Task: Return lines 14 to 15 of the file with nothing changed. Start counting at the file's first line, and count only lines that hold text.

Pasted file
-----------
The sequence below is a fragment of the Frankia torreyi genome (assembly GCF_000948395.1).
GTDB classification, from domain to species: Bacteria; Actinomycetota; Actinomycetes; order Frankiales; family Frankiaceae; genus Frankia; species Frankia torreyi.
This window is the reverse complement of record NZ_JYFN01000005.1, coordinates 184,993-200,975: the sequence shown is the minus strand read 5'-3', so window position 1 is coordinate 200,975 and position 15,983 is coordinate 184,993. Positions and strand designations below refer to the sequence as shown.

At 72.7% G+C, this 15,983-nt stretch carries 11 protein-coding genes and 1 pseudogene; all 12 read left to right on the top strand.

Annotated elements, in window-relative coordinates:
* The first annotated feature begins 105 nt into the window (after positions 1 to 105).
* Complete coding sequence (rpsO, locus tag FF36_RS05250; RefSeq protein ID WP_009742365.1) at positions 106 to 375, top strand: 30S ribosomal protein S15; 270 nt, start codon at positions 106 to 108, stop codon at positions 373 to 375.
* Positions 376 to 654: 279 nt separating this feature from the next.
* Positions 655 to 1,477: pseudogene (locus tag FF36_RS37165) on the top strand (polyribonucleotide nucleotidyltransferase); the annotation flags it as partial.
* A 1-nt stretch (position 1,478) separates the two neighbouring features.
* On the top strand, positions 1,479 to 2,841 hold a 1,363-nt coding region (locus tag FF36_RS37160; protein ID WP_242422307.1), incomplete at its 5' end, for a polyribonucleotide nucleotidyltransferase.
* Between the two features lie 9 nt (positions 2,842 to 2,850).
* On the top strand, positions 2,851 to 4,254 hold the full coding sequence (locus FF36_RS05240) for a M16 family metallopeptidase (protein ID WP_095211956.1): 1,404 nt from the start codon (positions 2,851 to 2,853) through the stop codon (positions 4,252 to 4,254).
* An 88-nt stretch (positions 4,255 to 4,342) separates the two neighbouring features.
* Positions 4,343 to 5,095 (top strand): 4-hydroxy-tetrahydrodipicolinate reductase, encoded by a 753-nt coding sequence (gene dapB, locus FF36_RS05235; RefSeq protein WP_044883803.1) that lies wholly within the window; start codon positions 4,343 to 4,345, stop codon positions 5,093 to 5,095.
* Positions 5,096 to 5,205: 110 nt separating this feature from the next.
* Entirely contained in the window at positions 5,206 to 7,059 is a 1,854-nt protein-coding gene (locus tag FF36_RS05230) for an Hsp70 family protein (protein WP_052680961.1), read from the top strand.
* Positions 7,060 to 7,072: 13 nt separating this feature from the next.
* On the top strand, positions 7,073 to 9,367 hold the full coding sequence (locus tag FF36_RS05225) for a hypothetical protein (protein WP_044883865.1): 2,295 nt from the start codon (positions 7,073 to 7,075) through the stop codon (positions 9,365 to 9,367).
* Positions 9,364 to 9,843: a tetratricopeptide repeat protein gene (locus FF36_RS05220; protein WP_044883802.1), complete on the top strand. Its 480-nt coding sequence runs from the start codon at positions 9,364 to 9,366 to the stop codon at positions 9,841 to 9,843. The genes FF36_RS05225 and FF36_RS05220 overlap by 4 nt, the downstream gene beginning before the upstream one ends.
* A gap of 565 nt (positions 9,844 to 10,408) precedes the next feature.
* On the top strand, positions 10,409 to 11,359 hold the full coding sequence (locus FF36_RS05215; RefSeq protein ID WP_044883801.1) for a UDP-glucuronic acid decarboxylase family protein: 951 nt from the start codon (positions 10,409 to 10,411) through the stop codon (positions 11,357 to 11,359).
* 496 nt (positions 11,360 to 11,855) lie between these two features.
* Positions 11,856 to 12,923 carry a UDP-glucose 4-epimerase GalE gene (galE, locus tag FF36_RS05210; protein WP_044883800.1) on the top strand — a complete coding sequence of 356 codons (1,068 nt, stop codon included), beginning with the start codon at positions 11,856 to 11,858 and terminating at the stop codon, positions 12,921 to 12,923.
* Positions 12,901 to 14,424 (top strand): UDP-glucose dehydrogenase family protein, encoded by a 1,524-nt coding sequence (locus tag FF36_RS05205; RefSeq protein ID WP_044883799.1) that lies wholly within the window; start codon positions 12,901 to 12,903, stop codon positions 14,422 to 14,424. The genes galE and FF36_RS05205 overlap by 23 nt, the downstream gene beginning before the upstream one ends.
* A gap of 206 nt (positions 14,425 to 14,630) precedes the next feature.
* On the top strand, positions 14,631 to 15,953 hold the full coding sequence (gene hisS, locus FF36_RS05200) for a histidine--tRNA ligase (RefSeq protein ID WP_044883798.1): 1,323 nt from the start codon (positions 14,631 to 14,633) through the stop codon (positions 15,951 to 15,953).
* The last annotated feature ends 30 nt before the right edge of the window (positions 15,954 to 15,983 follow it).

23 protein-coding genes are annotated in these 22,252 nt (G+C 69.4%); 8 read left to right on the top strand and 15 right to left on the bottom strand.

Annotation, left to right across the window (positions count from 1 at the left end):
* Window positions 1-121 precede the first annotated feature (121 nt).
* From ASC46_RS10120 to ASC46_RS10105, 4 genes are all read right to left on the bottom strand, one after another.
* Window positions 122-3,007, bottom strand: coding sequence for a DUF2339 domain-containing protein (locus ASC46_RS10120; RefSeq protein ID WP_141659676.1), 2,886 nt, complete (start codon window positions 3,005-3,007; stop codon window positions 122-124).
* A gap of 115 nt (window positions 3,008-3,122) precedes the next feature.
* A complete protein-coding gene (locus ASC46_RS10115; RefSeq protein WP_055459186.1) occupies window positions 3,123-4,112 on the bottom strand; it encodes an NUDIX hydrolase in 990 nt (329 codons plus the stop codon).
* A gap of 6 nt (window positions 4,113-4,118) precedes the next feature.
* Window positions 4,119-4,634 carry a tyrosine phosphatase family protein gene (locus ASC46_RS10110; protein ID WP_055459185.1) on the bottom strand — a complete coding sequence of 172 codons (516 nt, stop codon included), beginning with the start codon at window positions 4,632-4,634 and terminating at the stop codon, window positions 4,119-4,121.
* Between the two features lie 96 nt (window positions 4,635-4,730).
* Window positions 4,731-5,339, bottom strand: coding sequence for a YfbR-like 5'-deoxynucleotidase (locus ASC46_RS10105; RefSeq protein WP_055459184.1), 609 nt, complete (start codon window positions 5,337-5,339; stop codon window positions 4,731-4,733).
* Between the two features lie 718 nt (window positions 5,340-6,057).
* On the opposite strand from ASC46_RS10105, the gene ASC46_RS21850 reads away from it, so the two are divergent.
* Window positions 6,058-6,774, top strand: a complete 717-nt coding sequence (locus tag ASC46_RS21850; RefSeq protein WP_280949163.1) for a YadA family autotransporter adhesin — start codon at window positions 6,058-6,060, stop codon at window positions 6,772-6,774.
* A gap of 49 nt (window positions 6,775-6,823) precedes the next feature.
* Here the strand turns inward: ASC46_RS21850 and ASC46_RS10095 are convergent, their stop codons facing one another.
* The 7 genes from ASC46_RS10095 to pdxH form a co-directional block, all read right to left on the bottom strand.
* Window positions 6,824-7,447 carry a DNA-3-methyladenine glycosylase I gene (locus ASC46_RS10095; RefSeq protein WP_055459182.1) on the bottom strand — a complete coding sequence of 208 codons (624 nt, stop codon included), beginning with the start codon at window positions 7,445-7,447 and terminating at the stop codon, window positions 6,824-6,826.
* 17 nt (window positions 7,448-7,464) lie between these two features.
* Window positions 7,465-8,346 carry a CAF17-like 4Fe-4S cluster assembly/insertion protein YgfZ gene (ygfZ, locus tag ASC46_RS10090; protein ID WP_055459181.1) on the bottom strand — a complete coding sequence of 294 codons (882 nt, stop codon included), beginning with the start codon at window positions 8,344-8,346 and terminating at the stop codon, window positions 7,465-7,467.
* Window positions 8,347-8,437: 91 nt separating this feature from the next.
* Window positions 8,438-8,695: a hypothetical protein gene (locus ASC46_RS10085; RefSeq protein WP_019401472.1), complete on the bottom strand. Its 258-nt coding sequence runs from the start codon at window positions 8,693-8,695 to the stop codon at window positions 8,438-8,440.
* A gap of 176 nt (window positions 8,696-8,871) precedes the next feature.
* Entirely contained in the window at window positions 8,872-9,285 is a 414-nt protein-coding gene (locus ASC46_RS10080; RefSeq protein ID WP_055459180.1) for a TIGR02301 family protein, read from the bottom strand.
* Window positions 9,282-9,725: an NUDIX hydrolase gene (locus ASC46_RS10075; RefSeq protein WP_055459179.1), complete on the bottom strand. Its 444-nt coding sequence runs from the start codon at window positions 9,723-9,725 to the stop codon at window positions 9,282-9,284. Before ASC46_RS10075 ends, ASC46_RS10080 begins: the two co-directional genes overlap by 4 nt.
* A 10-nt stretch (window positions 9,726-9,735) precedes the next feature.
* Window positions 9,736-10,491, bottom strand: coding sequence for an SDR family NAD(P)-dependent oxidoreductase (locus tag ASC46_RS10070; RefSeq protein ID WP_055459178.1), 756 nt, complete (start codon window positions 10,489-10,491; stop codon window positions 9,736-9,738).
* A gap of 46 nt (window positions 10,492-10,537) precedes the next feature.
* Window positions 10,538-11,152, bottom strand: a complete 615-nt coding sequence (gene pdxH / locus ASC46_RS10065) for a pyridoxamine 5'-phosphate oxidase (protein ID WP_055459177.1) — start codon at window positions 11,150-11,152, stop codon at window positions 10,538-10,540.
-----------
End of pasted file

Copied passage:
* An 88-nt stretch (positions 4,255 to 4,342) separates the two neighbouring features.
* Positions 4,343 to 5,095 (top strand): 4-hydroxy-tetrahydrodipicolinate reductase, encoded by a 753-nt coding sequence (gene dapB, locus FF36_RS05235; RefSeq protein WP_044883803.1) that lies wholly within the window; start codon positions 4,343 to 4,345, stop codon positions 5,093 to 5,095.